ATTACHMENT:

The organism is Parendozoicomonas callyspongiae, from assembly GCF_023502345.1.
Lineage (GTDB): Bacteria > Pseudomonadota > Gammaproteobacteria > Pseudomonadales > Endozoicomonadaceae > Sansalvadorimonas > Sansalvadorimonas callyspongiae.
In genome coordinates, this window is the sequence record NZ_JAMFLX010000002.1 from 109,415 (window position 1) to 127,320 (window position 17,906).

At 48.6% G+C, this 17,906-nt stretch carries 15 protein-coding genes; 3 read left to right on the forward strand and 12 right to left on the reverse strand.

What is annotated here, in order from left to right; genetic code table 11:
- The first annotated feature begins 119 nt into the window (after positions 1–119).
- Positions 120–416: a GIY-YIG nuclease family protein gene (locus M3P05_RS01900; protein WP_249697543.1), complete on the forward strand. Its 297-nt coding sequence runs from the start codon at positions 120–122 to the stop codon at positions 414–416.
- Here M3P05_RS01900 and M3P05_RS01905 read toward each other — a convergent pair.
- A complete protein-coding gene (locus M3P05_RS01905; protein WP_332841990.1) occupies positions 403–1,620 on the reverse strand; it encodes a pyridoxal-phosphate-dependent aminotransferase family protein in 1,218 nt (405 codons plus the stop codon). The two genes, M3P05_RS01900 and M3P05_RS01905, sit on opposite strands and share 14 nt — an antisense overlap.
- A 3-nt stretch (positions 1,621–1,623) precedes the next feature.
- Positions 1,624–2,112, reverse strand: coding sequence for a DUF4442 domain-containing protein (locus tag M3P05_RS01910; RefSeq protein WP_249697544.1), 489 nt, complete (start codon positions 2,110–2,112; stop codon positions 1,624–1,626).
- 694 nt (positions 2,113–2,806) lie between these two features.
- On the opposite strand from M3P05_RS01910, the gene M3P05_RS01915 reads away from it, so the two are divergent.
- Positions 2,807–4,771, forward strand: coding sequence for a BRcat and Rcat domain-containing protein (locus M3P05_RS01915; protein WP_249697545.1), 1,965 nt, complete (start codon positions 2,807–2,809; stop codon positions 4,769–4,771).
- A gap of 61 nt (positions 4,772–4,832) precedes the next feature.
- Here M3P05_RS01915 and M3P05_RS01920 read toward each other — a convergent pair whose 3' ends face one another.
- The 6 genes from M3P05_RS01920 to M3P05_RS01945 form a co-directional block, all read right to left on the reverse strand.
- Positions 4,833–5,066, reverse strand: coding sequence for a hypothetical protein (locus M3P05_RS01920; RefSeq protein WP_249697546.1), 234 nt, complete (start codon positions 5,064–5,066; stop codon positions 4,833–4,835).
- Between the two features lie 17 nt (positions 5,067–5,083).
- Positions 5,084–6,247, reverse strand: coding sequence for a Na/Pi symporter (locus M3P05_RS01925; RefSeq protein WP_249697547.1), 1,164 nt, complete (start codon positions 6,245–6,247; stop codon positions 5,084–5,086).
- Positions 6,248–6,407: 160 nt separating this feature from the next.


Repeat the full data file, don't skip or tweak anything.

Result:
The organism is Parendozoicomonas callyspongiae, from assembly GCF_023502345.1.
Lineage (GTDB): Bacteria > Pseudomonadota > Gammaproteobacteria > Pseudomonadales > Endozoicomonadaceae > Sansalvadorimonas > Sansalvadorimonas callyspongiae.
In genome coordinates, this window is the sequence record NZ_JAMFLX010000002.1 from 109,415 (window position 1) to 127,320 (window position 17,906).

At 48.6% G+C, this 17,906-nt stretch carries 15 protein-coding genes; 3 read left to right on the forward strand and 12 right to left on the reverse strand.

What is annotated here, in order from left to right; genetic code table 11:
- The first annotated feature begins 119 nt into the window (after positions 1–119).
- Positions 120–416: a GIY-YIG nuclease family protein gene (locus M3P05_RS01900; protein WP_249697543.1), complete on the forward strand. Its 297-nt coding sequence runs from the start codon at positions 120–122 to the stop codon at positions 414–416.
- Here M3P05_RS01900 and M3P05_RS01905 read toward each other — a convergent pair.
- A complete protein-coding gene (locus M3P05_RS01905; protein WP_332841990.1) occupies positions 403–1,620 on the reverse strand; it encodes a pyridoxal-phosphate-dependent aminotransferase family protein in 1,218 nt (405 codons plus the stop codon). The two genes, M3P05_RS01900 and M3P05_RS01905, sit on opposite strands and share 14 nt — an antisense overlap.
- A 3-nt stretch (positions 1,621–1,623) precedes the next feature.
- Positions 1,624–2,112, reverse strand: coding sequence for a DUF4442 domain-containing protein (locus tag M3P05_RS01910; RefSeq protein WP_249697544.1), 489 nt, complete (start codon positions 2,110–2,112; stop codon positions 1,624–1,626).
- 694 nt (positions 2,113–2,806) lie between these two features.
- On the opposite strand from M3P05_RS01910, the gene M3P05_RS01915 reads away from it, so the two are divergent.
- Positions 2,807–4,771, forward strand: coding sequence for a BRcat and Rcat domain-containing protein (locus M3P05_RS01915; protein WP_249697545.1), 1,965 nt, complete (start codon positions 2,807–2,809; stop codon positions 4,769–4,771).
- A gap of 61 nt (positions 4,772–4,832) precedes the next feature.
- Here M3P05_RS01915 and M3P05_RS01920 read toward each other — a convergent pair whose 3' ends face one another.
- The 6 genes from M3P05_RS01920 to M3P05_RS01945 form a co-directional block, all read right to left on the reverse strand.
- Positions 4,833–5,066, reverse strand: coding sequence for a hypothetical protein (locus M3P05_RS01920; RefSeq protein WP_249697546.1), 234 nt, complete (start codon positions 5,064–5,066; stop codon positions 4,833–4,835).
- Between the two features lie 17 nt (positions 5,067–5,083).
- Positions 5,084–6,247, reverse strand: coding sequence for a Na/Pi symporter (locus M3P05_RS01925; RefSeq protein WP_249697547.1), 1,164 nt, complete (start codon positions 6,245–6,247; stop codon positions 5,084–5,086).
- Positions 6,248–6,407: 160 nt separating this feature from the next.